As part of the upgrade of Cedar Avenue to accommodate bus rapid transit (BRT), a public process was undertaken and design goals were developed that guided the work of the corridor. The completed Cedar Avenue corridor will have landscaping, streetscape elements, decorative lighting, tree plantings, benches, and way finding at key intersections.
Through its membership and partnership with the met council and under its own volition, the city has established design goals and standards to account for highway and auto-oriented as published in the city's 2030 Transportation and 2008 Comprehensive Plan.
The Imagine Hutchinson and Transportation Plans were developed to guide the future growth, redevelopment, and utilization of prime corridors through the City. Extensive public meetings were held to collect input from stakeholders, citizens, and businesses that both utilize and inhabit the areas.
Corridor Highway. Our Comprehensive Plan indicates an improvement to one of city streets which connects two State Highways. The plan calls for an adjacent corrider for pedestrian and bicycle traffic. Additionally we will be making arrangements for storm water runoff that will return water to the soil. The design work is completed and funding is in place. the construction of a new roadway with an adjacent 11 foot trail and storm sewer will be constructed in 2015. The plans call for a storm sewer that returns the rainwater to the aquifer using a large french drain as opposed to running the water to the river.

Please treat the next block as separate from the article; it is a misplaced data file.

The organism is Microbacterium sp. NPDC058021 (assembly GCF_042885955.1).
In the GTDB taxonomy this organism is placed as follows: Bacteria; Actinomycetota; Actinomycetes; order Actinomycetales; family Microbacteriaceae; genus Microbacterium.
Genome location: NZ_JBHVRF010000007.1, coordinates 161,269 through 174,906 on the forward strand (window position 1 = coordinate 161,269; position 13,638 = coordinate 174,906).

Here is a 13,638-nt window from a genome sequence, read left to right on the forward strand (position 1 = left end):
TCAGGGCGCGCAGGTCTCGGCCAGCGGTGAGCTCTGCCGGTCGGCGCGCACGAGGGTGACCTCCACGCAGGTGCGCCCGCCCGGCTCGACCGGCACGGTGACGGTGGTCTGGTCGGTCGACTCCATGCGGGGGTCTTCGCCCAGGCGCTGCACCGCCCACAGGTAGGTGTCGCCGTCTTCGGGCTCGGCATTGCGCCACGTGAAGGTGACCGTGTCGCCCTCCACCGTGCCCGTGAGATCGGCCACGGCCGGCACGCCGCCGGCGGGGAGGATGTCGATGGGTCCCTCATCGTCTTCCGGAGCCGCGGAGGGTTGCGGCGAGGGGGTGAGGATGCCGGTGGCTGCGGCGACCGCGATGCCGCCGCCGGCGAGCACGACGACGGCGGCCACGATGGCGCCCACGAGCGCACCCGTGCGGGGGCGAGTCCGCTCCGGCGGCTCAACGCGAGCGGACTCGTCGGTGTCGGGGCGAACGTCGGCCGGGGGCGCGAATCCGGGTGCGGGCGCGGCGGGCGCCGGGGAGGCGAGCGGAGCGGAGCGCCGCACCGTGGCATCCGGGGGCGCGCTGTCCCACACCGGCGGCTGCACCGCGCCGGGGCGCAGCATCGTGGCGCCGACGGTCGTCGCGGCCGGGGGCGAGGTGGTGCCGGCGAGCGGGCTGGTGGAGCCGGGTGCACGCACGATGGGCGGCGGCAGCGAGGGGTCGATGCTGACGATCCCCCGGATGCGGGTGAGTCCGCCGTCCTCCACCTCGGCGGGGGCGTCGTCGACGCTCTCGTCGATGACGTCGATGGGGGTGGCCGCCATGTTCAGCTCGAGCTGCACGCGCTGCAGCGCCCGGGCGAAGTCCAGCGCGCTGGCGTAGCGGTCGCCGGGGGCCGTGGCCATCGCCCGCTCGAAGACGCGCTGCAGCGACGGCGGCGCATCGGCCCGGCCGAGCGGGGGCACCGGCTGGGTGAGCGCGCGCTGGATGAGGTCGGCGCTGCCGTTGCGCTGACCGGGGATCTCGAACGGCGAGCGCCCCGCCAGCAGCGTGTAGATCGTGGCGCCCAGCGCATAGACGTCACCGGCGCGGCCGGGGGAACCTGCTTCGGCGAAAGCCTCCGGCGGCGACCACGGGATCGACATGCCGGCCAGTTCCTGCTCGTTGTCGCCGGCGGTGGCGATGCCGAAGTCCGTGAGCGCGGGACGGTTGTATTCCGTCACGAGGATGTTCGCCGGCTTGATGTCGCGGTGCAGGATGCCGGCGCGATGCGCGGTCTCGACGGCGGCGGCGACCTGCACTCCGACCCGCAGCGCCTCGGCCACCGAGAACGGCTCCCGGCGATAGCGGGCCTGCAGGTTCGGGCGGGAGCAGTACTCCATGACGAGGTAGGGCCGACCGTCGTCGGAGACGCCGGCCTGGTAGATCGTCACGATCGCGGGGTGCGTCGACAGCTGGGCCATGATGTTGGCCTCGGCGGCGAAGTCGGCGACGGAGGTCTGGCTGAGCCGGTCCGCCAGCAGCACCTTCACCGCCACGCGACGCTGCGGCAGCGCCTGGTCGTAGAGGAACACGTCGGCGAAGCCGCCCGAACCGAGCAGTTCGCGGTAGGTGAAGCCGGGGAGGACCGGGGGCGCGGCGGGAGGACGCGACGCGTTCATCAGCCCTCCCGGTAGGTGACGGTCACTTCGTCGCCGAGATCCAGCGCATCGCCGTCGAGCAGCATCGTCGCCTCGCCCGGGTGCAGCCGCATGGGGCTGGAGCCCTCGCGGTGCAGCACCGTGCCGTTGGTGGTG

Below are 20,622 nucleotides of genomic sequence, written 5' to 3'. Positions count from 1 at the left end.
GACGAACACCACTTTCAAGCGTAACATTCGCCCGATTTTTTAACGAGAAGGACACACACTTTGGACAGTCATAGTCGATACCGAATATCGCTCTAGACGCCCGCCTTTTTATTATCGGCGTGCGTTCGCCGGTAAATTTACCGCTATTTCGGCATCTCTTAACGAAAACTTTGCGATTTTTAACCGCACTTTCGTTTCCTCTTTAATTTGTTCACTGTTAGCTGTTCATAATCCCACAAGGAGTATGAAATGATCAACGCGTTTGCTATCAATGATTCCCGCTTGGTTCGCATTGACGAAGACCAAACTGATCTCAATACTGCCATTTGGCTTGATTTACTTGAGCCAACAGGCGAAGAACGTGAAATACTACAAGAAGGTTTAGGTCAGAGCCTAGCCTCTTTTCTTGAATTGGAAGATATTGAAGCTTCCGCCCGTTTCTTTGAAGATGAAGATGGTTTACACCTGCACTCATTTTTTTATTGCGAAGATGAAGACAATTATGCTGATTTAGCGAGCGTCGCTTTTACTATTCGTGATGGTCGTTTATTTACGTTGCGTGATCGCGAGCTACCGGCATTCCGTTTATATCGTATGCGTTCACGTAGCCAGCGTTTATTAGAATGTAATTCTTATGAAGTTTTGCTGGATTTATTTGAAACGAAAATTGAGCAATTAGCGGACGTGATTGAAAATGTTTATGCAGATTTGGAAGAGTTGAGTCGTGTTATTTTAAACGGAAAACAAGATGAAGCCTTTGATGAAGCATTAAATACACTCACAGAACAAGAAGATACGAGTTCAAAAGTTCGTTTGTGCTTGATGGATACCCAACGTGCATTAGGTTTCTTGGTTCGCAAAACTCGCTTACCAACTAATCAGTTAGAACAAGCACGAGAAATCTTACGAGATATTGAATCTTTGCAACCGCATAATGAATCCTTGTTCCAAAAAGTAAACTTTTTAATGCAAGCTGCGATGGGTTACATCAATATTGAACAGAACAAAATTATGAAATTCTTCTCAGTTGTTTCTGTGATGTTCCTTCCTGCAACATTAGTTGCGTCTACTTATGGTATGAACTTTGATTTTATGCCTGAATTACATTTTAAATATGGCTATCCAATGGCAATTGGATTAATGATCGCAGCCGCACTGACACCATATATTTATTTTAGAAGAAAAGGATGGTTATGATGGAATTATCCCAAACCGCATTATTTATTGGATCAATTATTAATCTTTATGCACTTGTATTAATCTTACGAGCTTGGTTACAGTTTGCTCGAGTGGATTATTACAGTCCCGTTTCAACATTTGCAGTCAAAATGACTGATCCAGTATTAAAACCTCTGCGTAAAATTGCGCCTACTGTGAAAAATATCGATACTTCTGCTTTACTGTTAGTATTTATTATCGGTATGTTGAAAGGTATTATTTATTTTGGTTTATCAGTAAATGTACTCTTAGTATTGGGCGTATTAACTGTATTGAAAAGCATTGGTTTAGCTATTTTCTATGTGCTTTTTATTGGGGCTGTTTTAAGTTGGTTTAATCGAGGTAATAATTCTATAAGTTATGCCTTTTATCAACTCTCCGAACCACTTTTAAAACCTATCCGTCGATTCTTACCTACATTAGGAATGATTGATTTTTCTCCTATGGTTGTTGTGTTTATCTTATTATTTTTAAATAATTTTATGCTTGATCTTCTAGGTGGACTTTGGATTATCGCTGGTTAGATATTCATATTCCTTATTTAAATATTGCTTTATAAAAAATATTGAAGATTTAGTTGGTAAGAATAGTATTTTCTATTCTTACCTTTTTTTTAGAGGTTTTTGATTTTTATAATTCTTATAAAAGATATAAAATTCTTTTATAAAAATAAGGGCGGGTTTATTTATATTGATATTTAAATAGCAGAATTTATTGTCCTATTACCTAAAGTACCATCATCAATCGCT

Outcome measures/metrics/money saved:
We have been in negotiation with the county to obtain a CSAH status for this city street to be re-built to our standards. We have scheduled a public hearing on this project in July 2011. Itasca County has agreed to designate this street as CSAH. The street will be redesigned to include a safe pedestrian and bicycle corridor and rebuilt in accordance with community input and in accordance with the Comprehensive Plan. The county has agreed to make this street a county state aid roadway and has agreed to reconstruct the roadway in conformance with our comp plan. The county has contracted with our city engineer to design the road and as of 01/01/13 the design work is underway. Once the design work is complete, we will have public meeting. That meeting is scheduled for February 13.
The City included goals for highway development in the 2030 Comprehensive Plan. Additionally, the goals are outlined in Chapter 36, Article V of the City Code. Finally, there are design goals for the MX-3 Transit Oriented District.